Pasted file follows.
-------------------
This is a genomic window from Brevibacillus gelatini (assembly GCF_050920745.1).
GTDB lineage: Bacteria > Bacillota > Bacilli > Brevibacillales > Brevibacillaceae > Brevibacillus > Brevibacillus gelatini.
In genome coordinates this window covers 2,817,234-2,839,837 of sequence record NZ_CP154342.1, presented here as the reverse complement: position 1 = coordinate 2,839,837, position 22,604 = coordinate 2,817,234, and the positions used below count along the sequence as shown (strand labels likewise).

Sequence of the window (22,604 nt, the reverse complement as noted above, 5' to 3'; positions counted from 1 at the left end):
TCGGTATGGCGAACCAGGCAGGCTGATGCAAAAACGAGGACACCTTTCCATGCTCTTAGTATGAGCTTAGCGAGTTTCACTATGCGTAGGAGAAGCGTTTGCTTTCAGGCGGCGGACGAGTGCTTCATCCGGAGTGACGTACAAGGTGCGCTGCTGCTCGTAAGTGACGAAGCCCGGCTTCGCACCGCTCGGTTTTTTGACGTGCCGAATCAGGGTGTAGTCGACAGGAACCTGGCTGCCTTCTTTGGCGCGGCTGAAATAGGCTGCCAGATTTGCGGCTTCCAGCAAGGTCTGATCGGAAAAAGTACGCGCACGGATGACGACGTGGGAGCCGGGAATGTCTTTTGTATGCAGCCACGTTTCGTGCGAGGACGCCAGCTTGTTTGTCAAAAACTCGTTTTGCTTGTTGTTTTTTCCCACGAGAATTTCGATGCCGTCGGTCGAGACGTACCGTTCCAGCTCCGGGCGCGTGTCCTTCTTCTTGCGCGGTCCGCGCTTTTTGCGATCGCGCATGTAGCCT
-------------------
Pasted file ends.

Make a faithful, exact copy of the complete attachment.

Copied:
This is a genomic window from Brevibacillus gelatini (assembly GCF_050920745.1).
GTDB lineage: Bacteria > Bacillota > Bacilli > Brevibacillales > Brevibacillaceae > Brevibacillus > Brevibacillus gelatini.
In genome coordinates this window covers 2,817,234-2,839,837 of sequence record NZ_CP154342.1, presented here as the reverse complement: position 1 = coordinate 2,839,837, position 22,604 = coordinate 2,817,234, and the positions used below count along the sequence as shown (strand labels likewise).

Sequence of the window (22,604 nt, the reverse complement as noted above, 5' to 3'; positions counted from 1 at the left end):
TCGGTATGGCGAACCAGGCAGGCTGATGCAAAAACGAGGACACCTTTCCATGCTCTTAGTATGAGCTTAGCGAGTTTCACTATGCGTAGGAGAAGCGTTTGCTTTCAGGCGGCGGACGAGTGCTTCATCCGGAGTGACGTACAAGGTGCGCTGCTGCTCGTAAGTGACGAAGCCCGGCTTCGCACCGCTCGGTTTTTTGACGTGCCGAATCAGGGTGTAGTCGACAGGAACCTGGCTGCCTTCTTTGGCGCGGCTGAAATAGGCTGCCAGATTTGCGGCTTCCAGCAAGGTCTGATCGGAAAAAGTACGCGCACGGATGACGACGTGGGAGCCGGGAATGTCTTTTGTATGCAGCCACGTTTCGTGCGAGGACGCCAGCTTGTTTGTCAAAAACTCGTTTTGCTTGTTGTTTTTTCCCACGAGAATTTCGATGCCGTCGGTCGAGACGTACCGTTCCAGCTCCGGGCGCGTGTCCTTCTTCTTGCGCGGTCCGCGCTTTTTGCGATCGCGCATGTAGCCT